My grandfather’s name was Bonafacio Alvarez. He was born in the town of Aviles, in the province of Asturias, Spain, in 1890. Times were terrible and his family was dirt poor. As a boy of 14 or so, he came by himself to Cuba, where everyone spoke Spanish, and found work there in a sort of general store. In 1917, he got on a boat and then a train, again alone, and came to the United States, where nobody spoke Spanish, and made his way for reasons I’ve never known to Waterbury, Connecticut, where he met and married my grandmother and got a job at the Anaconda American Brass on Freight Street. He was a maintenance electrician there for 40 years. He spoke English with a heavy accent, took all the overtime he could get, helped raise two boys, learned more about American history and geography than most natural-borns I know, and like millions and millions of others did his best to be a good, solid American.
By the time I was in my last two years of high school, he was retired, and I remember that he came to a few little dual cross-country meets with my dad. In the summer of, I think, 1964, I was asked to run in an invitational high-school mile at some sort of athletic festival they were putting on at what was then Central Connecticut State Teachers College. My dad brought his dad along to watch. There was a big crowd—by far the biggest I ran in front of while I was in high school—and it was a good race. In the last lap, I made a move on the final turn to try and steal a win from a couple of guys who I was pretty sure had better kicks. It didn’t work. I couldn’t separate myself enough, they did have better kicks, they overhauled me in the final straight, and I finished third.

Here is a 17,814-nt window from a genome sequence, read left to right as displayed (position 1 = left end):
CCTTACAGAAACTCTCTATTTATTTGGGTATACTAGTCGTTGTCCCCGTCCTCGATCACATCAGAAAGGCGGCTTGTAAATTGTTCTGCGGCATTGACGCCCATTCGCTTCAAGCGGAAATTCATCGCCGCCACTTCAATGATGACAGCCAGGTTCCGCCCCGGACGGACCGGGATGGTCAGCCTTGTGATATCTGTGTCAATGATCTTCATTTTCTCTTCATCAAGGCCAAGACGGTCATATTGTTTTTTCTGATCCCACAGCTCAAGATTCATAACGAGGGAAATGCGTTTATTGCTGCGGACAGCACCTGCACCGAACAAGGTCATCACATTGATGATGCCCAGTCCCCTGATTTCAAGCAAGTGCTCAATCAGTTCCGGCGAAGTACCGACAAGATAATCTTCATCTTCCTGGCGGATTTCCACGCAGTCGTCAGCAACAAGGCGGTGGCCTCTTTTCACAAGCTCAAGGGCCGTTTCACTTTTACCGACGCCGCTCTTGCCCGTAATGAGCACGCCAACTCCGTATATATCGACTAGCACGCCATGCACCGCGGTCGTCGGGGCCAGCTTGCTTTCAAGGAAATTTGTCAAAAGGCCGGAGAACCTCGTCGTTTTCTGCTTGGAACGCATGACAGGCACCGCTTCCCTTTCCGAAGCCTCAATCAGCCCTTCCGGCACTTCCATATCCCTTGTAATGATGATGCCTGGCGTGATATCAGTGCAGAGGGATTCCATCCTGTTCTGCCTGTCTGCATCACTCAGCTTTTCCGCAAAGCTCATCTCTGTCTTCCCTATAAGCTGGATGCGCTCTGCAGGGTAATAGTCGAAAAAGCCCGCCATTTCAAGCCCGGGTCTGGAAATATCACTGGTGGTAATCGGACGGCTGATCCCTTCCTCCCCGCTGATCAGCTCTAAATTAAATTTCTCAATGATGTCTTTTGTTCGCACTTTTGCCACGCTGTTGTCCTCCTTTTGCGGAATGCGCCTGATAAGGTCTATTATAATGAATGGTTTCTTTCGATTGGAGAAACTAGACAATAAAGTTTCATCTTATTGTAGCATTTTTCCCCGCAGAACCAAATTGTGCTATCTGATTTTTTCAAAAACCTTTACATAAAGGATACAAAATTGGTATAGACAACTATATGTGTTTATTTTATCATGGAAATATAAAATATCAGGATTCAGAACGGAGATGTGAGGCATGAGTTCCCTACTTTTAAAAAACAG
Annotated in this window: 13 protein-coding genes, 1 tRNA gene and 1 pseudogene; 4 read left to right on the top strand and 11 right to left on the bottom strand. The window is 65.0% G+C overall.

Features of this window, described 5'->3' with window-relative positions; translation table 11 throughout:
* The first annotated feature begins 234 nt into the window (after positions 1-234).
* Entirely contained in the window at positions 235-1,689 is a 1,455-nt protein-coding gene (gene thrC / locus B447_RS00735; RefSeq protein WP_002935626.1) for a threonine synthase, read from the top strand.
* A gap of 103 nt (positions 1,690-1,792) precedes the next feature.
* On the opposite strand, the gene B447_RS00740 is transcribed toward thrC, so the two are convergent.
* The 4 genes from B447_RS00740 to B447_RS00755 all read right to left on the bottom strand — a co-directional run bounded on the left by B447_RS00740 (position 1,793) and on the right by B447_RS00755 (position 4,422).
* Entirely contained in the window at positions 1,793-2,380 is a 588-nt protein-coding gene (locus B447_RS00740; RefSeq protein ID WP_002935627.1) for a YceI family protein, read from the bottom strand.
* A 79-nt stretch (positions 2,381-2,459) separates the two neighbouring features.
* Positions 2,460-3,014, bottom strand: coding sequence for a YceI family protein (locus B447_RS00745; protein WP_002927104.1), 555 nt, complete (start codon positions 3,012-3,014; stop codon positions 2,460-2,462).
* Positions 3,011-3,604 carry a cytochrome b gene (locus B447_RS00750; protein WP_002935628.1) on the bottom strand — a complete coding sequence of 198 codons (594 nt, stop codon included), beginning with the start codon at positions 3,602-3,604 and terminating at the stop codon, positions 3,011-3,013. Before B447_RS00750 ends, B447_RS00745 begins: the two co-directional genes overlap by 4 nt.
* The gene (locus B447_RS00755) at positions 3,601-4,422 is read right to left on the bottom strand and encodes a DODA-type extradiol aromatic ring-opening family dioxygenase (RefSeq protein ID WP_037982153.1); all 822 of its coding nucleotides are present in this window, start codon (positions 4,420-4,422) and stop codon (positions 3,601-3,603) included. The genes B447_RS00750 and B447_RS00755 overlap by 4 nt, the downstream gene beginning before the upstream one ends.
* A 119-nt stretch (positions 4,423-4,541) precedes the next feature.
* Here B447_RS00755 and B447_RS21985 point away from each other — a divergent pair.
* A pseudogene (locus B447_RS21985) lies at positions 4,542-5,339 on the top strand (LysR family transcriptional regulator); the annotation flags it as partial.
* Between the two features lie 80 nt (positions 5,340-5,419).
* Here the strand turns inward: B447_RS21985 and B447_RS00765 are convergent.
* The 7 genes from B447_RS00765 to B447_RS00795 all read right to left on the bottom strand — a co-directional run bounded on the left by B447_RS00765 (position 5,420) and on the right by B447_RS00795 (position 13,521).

When I eventually climbed up into the stands to find my two fans, my grandfather was smiling and chuckling and doing everything but dancing a jig, incluidng uttering his standard phrase of amazement, “Jingoes, boy!” This was very uncharacteristic behavior from a very reserved, stoic man. Especially, I thought in my self-centered way, because I had lost.
I looked at my father, who said, “They announced your name.”
It turned out that when I took that lead going into the turn, the PA announcer did what PA announcers do, he got all excited and essentially narrated my kick around the curve. I didn’t hear it. But my grandfather did. And the marginal, hard-working, heads-down immigrant who had missed the hoopla surrounding his son’s football games because of work, had never before heard our family name, his name, announced publicly like that, let alone accompanied by a cheer or two. It was a kind of validation for him. At the time, I thought this was amusing. Sweet, and undeniably cool for me, but mostly funny.
I find it funny no longer. A hard-working grandfather with a heavy Spanish accent?
Who came here, like tens of millions of others, without permission?
Probably should be sent back where he came from, no?.
No. Rational immigration policy? Yes, of course. Family-splitting mass deportation? No. I know which side of the metaphorical wall of decency I’m on. It’s in my bones.
And my name.
I stand with los abuelos.